What are we missing in this MOOC experiment?

I found this post on caution shallow waters all around us by Jesse wonderfully reflective and resonating.

Well said. “It leaves us with the endless pursuit of the right answer and the good grade. It leaves us with 70% of graduates in the UK this year about to be awarded a top degree (2i or 1st).” What seems missing is the discourse that would explore the pros and cons of each of the responses (MOOCs), and the real threats to human existence, and opportunities to new growth and development after crisis in education.

As Daunaseasley says: Life is about problem solving, not reading the minds of instructors. Similarly, getting good or perfect score in a MOOC (xMOOC) may mean a lot for students, as that is where the instructors “got excited” to prove that learning has happened, using the pedagogy that instructivism with instructors as gate keepers of knowledge and course as the “room” for the students to enter, where they got the key (the knowledge testified using examination, test, assignments and quiz).

How would we foster a culture of education and learning without engaging and interacting with these students in MOOCs?

Here is my share.  Re-posted part of it below.

The challenge is: we have assumed that EVERY STUDENT who is in need of learning (including remedial learning courses) would learn best with online courses. Is this true that ALL PROFESSORS could afford to spare the time and efforts in providing that extra mentoring? Or that a good online tool or tool box with repeated drills, short videos, would help students to pass the tests and examinations more easily? Most of us could pass an examination with more than 80 – 90% with repeated practice, by getting the right answers, if they are all MC or T/F. These are “concept tests” but there is no guarantee that students have really mastered the skills in real life applications, as MC and real life is totally different. Besides, which is better? Helping these students to learn how and why to learn, rather than what to learn only in online courses, as they are expected to apply the learning in real life scenarios, even after graduation.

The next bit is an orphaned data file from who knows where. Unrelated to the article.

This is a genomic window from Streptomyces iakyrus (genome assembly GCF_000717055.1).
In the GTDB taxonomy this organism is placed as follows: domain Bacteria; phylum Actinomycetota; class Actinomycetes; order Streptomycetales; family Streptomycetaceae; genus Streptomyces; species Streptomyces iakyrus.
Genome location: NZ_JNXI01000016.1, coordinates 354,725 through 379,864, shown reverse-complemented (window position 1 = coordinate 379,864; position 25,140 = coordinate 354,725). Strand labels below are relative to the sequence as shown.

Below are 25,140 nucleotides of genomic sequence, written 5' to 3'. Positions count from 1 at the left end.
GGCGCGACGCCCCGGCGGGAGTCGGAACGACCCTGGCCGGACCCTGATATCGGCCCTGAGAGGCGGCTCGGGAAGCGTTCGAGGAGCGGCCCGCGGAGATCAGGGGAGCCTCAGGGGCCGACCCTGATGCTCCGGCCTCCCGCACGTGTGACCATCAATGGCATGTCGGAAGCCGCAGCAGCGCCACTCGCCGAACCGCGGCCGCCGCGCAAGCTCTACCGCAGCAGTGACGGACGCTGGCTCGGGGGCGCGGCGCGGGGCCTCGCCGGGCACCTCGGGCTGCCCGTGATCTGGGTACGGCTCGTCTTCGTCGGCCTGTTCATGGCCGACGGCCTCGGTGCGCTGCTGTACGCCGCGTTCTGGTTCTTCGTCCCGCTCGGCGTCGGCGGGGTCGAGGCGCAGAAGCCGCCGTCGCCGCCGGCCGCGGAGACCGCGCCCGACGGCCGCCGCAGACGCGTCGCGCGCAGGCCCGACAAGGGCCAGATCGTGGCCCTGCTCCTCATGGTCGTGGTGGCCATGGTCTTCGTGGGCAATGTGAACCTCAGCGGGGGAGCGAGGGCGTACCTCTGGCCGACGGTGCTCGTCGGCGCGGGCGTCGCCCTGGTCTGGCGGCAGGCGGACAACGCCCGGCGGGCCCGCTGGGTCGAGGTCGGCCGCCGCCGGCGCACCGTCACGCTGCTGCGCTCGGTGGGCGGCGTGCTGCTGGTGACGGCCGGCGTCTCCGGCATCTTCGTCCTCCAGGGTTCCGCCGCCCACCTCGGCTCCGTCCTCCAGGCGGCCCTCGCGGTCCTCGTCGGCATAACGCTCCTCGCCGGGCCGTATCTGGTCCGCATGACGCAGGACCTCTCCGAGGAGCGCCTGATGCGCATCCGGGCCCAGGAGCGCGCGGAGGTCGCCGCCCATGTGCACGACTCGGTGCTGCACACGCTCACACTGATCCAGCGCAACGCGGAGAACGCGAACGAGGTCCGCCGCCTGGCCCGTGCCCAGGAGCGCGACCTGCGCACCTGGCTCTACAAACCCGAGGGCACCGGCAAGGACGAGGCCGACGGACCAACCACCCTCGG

The connectivist approach towards learning is not about rote learning (to remember the right answer or concepts to MC, T/F or even short questions), but to apply critical thinking skills, together with way finding and sense making to help and support them to grow their own knowledge and be able to learn with autonomy. Besides, as I have shared, there is no free lunch, and this doesn’t seem to treat our best professors in fairness too, as to expect them to teach tens or hundreds of thousand of students without adequate return (in remuneration) and their due respect. They are also educators who want to educate the world, though I think the branding and expectation of some participants of the xMOOCs to really learn from them might be “too high”. These professors are really too busy in preparing their scripted lectures and quizzes and have to bear the criticisms from the open. I suppose they are the only ones who might not have the time to speak about their work, and the implications, as they are committed to do so. Put ourselves into their positions and we would understand that these are all hard work.

Finally, nothing could be free forever, someone has to pay for these, in MOOCs. Even internet is never free, though it appears it is.

John

Postscript: See this video about MOOCs.   Aren’t educators still thinking education as a knowledge disseminating business?  Monetization of such education business seems inevitable, with MOOCs, as commented in the video.  So, again, this echoes with the notion that education is never truly free, only that we are at a transition stage of having some of these taster education for free.

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3 thoughts on “What are we missing in this MOOC experiment?

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